A bronze sculpture by Southwark-based artist Sokari Douglas Camp is to be displayed in Potters Fields Park next to City Hall for a year.
The 1.9-metre bronze sculpture depicts a man in indigenous clothing standing on a terrazzo plinth bearing the words 'From our rich ancestral life'.
The figure is the first in a series of six works which are intended eventually to be installed in Burgess Park as a memorial to the abolition of the slave trade.
Nigerian-born British artist Sokari Douglas Camp, a Southwark resident for 22 years, told the committee that the sculpture is intended to encourage people to think about celebrating the abolition of slavery.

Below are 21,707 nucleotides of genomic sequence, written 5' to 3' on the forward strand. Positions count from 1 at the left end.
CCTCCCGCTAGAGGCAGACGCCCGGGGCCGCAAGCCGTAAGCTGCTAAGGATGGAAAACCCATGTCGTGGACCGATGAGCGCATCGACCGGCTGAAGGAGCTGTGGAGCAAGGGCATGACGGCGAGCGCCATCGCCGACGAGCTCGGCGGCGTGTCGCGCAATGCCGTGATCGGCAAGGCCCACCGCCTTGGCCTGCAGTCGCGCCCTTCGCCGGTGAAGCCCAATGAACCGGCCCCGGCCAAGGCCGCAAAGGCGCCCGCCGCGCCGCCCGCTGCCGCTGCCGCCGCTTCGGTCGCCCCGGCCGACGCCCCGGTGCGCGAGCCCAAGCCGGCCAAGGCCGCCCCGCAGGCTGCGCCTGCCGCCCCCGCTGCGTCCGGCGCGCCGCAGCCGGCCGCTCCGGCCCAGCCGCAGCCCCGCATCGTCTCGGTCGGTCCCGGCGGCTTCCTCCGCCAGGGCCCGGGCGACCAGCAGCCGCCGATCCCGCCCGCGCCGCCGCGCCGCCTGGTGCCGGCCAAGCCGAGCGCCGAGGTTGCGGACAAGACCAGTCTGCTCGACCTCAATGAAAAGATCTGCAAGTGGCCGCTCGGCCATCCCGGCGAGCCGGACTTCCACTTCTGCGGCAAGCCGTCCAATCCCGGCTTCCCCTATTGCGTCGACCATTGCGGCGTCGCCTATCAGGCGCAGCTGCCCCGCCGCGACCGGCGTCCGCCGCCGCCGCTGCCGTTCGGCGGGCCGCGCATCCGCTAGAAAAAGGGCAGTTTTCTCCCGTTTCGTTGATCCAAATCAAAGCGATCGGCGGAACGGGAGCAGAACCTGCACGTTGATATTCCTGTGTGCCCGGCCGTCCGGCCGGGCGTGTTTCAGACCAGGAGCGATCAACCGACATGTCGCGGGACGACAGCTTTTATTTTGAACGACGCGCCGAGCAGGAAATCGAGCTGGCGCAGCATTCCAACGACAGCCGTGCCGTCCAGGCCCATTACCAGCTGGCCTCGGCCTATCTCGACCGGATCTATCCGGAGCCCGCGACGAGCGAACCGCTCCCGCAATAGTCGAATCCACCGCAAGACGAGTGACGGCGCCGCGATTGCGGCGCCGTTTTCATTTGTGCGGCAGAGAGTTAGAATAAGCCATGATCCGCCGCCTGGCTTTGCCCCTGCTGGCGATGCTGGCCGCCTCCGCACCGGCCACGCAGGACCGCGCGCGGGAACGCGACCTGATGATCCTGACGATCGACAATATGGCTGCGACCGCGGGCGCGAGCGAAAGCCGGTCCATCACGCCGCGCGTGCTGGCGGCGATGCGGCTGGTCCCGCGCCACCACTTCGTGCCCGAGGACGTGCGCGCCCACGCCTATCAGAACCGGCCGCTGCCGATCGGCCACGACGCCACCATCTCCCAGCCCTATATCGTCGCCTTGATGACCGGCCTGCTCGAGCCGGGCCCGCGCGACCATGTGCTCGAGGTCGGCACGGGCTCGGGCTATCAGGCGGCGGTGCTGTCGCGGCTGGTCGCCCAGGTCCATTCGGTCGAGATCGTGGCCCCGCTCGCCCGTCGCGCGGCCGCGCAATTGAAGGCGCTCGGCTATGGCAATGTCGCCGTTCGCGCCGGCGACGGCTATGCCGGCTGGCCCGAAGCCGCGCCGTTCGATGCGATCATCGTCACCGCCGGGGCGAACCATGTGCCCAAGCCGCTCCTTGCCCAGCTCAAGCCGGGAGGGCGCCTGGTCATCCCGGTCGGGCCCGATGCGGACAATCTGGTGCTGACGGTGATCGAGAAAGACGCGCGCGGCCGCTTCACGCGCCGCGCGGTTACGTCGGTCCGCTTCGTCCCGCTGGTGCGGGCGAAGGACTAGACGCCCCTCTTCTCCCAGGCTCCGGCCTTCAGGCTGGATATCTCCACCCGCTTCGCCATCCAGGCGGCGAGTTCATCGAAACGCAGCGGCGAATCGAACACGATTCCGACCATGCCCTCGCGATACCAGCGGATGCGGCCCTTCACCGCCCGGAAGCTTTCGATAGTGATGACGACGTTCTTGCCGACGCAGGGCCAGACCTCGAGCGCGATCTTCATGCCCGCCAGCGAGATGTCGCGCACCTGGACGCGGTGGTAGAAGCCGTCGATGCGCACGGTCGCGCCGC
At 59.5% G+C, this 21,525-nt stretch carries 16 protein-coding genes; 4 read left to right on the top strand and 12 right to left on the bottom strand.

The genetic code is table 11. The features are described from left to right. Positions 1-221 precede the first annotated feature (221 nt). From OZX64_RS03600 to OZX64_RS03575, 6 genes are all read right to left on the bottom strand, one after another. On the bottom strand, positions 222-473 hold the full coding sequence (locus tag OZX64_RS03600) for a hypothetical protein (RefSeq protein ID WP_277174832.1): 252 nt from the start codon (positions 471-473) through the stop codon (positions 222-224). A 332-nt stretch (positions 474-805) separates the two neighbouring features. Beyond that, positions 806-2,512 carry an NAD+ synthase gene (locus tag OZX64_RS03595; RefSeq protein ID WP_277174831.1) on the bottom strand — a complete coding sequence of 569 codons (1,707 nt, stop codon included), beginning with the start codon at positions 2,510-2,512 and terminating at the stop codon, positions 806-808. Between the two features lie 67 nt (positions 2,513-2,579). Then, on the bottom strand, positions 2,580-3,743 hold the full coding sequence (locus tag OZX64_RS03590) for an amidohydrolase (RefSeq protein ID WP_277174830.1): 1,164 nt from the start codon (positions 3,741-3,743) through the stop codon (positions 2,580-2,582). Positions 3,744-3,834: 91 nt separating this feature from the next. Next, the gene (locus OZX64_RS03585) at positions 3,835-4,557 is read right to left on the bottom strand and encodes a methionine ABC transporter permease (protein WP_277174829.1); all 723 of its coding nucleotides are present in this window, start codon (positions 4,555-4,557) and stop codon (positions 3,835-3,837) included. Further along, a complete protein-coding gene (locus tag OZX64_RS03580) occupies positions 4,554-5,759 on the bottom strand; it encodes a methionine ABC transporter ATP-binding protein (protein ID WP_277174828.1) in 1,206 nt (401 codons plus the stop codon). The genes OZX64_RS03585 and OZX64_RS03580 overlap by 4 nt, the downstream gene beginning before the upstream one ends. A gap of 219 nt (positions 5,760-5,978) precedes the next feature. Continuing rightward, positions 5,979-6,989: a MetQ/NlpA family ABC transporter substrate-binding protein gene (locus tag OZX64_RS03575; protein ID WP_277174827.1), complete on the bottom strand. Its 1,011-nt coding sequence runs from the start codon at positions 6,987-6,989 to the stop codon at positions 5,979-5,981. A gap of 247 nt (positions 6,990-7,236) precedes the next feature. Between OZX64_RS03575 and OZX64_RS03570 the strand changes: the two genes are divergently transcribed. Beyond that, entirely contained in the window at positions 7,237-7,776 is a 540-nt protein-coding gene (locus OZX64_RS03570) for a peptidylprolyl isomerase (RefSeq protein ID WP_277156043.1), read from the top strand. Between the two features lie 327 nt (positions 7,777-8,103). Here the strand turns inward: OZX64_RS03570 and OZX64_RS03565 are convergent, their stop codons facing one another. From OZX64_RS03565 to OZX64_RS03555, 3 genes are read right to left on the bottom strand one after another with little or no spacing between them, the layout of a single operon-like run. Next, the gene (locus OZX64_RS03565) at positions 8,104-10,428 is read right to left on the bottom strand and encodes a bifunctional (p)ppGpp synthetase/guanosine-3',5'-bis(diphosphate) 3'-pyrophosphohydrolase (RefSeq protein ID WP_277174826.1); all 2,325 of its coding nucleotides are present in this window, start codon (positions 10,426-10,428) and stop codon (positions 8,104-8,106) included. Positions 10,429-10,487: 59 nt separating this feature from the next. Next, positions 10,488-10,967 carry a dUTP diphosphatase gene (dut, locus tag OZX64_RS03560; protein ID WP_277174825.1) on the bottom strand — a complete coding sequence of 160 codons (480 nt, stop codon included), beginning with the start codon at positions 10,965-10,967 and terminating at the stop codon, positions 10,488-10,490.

"This sculpture is about the different stages that people went through to do with slavery: the fact that they were bought and sold, they survived, they were brave, they were strong, and because of what they went through the whole world is richer," said the artist.
"Living in this borough at this time, I feel that children of all colours, but especially black children, need encouragement to believe in people around them.
"The fact that we have this heritage should be celebrated because we're here and we've survived."
Anya Whitehead, Southwark's head of culture, said: "It's quite important that the first figure does get exhibited on Potters Fields Park and is in that cultural quarter before the whole piece with six figures moves back to Burgess Park.
"It is important that a wider public encounters it. The figures will be produced successively and we are planning to display them in different areas."
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